Arachne ties aspects to the base program by rewriting the assembly instructions belonging to the base program interpreted by IA-32 processors. Let's take an example to clarify how does Arachne works internally. Suppose we have our original program running. This base program includes foo and bar functions.

Let's now consider the following Arachne aspect:

 

This aspect changes the behavior of the bar when it is invoked in the base program by foo. In this case, when this patch aspect is woven, the bar invocation is replaced by bar_corrected.

 

The compilation of this aspect will produce a dynamically loaded library (DLL) that is a .so file.

 

At weaving time, Arachne will rewrite the calls to the most imbricated function in the definition of the pointcut of the aspect (here: bar). Therefore, at weaving time, every assembly instruction that performs a bar call in the base program will be replaced by a call to a hook. A hook is a small piece of code generated under the hoods by the Arachne runtime. Depending on the control flow, the hook is responsible to test whether aspect advice must be called or if the original function (bar) should be invoked. Here this test can be understood as "do we come from foo?".

 

The weaving process is a follow. First, a generic hook is loaded into the base program memory space. As you can notice there are some blanks remaining in the hook. This is because as the hook is generic and as the aspect is not loaded yet, Arachne don't have all necessary informations to complete the hook.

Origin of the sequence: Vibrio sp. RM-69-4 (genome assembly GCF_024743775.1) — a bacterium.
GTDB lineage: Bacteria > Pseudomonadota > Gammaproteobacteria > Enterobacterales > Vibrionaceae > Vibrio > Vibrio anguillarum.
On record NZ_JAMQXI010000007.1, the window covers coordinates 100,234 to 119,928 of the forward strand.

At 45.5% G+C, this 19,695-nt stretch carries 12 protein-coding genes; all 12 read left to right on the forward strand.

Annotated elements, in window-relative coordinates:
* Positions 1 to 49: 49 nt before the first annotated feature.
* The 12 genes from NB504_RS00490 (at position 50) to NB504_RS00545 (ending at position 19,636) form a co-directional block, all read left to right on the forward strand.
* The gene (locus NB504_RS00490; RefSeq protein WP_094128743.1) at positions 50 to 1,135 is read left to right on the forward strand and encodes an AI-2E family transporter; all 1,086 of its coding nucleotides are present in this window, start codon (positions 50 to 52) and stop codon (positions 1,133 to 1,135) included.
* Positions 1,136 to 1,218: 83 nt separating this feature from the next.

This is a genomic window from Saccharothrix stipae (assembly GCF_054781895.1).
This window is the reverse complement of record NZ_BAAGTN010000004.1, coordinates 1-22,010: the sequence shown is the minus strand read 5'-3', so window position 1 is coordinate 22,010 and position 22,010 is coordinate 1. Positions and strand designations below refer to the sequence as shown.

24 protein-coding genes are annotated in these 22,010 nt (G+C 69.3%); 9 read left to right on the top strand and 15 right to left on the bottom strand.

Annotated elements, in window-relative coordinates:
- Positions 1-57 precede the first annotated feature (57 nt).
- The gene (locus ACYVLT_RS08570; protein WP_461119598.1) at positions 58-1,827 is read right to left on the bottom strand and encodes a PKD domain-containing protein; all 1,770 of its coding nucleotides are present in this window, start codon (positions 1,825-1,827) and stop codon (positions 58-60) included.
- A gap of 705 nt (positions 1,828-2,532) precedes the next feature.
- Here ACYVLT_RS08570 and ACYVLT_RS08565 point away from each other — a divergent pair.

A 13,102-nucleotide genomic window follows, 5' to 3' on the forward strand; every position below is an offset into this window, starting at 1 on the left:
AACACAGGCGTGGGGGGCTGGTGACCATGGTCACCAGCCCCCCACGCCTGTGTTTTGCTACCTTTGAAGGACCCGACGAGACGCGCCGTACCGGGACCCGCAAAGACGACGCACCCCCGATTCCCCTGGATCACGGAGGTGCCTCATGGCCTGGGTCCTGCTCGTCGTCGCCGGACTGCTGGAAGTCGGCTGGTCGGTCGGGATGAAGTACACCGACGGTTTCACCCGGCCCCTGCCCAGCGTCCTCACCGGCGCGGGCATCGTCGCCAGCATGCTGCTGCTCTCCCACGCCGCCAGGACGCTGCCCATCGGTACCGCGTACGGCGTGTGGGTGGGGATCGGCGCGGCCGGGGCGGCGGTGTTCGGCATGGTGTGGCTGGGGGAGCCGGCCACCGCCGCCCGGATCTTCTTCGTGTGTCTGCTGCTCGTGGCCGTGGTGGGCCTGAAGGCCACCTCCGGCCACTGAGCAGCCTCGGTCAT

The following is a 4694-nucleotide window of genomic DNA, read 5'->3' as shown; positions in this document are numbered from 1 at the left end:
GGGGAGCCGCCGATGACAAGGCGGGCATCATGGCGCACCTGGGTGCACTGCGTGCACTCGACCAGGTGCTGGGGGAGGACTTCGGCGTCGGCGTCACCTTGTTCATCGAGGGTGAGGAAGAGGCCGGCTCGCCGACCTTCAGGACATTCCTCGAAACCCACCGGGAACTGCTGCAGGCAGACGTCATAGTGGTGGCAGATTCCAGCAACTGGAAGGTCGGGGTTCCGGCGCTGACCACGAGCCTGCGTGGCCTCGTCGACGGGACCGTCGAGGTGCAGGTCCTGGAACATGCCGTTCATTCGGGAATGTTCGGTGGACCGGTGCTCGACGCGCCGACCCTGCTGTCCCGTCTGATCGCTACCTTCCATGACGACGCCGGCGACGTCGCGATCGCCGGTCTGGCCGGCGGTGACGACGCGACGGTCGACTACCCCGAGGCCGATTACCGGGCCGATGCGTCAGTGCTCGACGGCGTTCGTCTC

Then, Arachne ask via dlopen() to dynamically load the compiled aspect DLL within the base program. At this point, Arachne can fill the blanks in the hook because all addresses needed are now known. It is also important to notice that at this point, the hook and the compiled aspect that have been dynamicaly linked are dead code: there is no problem in modifying it.

Once the hook is rewritten, the last task is to rewrite every call to bar in the base program by a call to the hook. As a call instruction on IA-32 architecture is a 5 bytes long instruction (1 for the opcode and 4 for the 32bits address) and because the IA-32 allows to rewrite up to 4 bytes atomicaly, rewriting the call target address will never break the execution.

 

However it is possible that the execution flows within the hook before the complete rewriting of every bar call in the base program. We deal with this issue by using a guard weaving_complete within the hook. This guard is set to false prior weaving and set to true when all aspects contained in the compiled aspect DLL have been woven.

 

Finally when the weaving process is over the base program looks like: